It’s a philosophy deeply entrenched in our North American view of life: make your money work for you, leverage your investments, make money while you sleep.
But hidden behind these strategies is a massive trap. Money, which is supposed to be a means, has become the ends. Today, capital is more important than your mother.
Today on Thinking with Somebody Else’s Head, Redefining the Relationship Between Work and Capital.
One of my students, a Director at a large European supermarket chain, was lamenting the plight of human beings after returning from his summer vacation in Europe. “People seem lost,” he said. “They seem very far from the basics of life.”
Then he went on to make an interesting parallel. When he was a boy growing up on the French island of Martinique, he became fascinated with bee-keeping. He learned the basics from his dad, then began to branch out to develop his own bee hives. Marked by a strongly competitive nature and beset with the rivalry that commonly springs up between sons and fathers, he set out to see if he could overtake his father’s honey production. He studied and researched the latest bee breeding techniques to learn how to maximize production, do more with less, ramp up his production to steroid-high levels without increasing his investment substantially. He imported queen bees from France and America, bred them with his local product, and very shortly achieved impressive spikes in production levels.
He admits to feeling a certain power in this, a sensation that he was creating some kind of super bee that would lead the way to continuously higher quantities of honey. But his success was short-lived. Hybrid bees, it turns out, are much more fragile than natural ones. They bred quickly and produced a big jump in honey output over the short term, but were genetically weaker and more sensitive to fluctuations in environmental cycles. What’s more, their breeding cycles were totally out of sync with nature’s. Bees would breed robustly, then fly out of the hive looking for flowers to pollinate, and the flowers wouldn’t be out yet. Over the long term, my student realized, mucking around with nature had disastrous – and expensive – side effects.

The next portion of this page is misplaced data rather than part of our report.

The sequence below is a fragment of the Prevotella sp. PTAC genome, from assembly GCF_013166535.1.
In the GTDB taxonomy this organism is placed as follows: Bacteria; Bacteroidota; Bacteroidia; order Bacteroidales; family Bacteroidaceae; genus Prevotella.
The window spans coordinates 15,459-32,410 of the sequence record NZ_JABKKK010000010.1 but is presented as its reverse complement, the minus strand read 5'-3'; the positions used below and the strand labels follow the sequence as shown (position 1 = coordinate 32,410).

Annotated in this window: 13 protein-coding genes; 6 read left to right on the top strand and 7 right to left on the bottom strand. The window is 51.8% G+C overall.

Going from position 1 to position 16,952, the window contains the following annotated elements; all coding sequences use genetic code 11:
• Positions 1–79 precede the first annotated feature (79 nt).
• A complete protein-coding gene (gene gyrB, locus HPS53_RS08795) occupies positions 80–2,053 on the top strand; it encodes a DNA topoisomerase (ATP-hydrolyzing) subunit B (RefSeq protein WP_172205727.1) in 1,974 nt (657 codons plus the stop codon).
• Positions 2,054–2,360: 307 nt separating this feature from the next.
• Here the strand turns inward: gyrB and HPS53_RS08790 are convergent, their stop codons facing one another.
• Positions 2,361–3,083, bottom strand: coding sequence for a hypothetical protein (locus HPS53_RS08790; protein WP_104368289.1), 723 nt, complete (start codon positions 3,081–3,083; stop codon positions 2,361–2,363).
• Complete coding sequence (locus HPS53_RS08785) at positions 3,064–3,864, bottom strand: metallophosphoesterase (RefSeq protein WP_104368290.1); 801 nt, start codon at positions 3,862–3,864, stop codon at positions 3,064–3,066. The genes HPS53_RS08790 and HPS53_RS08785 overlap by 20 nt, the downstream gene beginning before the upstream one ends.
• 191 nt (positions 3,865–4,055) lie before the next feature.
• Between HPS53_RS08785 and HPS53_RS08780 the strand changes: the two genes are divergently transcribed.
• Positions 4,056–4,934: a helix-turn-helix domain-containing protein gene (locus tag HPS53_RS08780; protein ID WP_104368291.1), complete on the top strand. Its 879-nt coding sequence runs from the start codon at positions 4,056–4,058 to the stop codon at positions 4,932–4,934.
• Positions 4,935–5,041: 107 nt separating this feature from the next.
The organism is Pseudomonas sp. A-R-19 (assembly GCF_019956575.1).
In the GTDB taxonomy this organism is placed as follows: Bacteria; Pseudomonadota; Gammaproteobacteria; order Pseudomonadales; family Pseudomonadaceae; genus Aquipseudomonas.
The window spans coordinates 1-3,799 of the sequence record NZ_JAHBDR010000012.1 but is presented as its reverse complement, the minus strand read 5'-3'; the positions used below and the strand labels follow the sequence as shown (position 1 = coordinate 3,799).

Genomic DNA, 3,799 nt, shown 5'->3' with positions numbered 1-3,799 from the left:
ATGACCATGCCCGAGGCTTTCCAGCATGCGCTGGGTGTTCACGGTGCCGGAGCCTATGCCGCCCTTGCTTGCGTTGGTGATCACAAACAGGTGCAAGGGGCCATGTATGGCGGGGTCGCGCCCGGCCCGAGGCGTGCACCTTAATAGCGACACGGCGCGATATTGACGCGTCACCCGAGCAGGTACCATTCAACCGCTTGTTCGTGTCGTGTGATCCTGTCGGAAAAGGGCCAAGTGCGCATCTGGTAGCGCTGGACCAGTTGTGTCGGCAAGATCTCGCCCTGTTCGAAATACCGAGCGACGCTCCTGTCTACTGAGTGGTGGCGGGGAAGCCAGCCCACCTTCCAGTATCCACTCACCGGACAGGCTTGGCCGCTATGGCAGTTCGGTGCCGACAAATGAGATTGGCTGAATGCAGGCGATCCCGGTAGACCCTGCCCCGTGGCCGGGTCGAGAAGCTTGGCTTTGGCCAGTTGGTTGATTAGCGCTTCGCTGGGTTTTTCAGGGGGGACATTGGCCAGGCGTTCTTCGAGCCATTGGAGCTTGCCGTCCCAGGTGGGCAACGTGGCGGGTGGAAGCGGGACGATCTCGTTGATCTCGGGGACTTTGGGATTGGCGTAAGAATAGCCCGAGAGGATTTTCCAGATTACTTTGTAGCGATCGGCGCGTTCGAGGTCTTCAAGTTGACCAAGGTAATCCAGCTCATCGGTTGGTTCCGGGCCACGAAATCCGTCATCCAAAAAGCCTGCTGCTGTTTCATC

In our discussion, we were making the connections between the philosophy underlying his desires to out-produce his father, and the mania in business today to produce ever increasing profits based on projections and stockholder demands rather than natural business cycles.
“If I’m to have any possibility of meeting those imposed financial goals,” he told me, “Something’s going to have to give. I’m going to have to take shortcuts somewhere – with employee relations or salary limits or even business ethics.”
So look at that dilemma. We’re all twisted up inside because of exactly this struggle. Our megalomania causes us to impose our will on natural cycles so much, bending and twisting and changing everything to fit with our “getting more for less” philosophy, that we completely screw up the greater system. And then, oh, do we suffer! Because it’s hard, sometimes impossible, to find our way back.
Wasn’t that lament exactly what Dante was articulating when he wrote, “Half-way upon the journey of our lives, I roused to find myself within a dark wood, for the straight way had been lost.”
This program based on Brazilian psychoanalyst and social scientist, Norberto Keppe‘s science of Analytical Trilogy, is an attempt to help us find the straight way again. I am always open to hearing from you about these themes. firstname.lastname@example.org
Today, we’ll focus in on how much we’ve strayed off the path and gotten all twisted around in economics. My colleague and fellow teacher, Sofie Bergqvist, joins me today to provide some illumination provided through Keppe’s book, Work and Capital.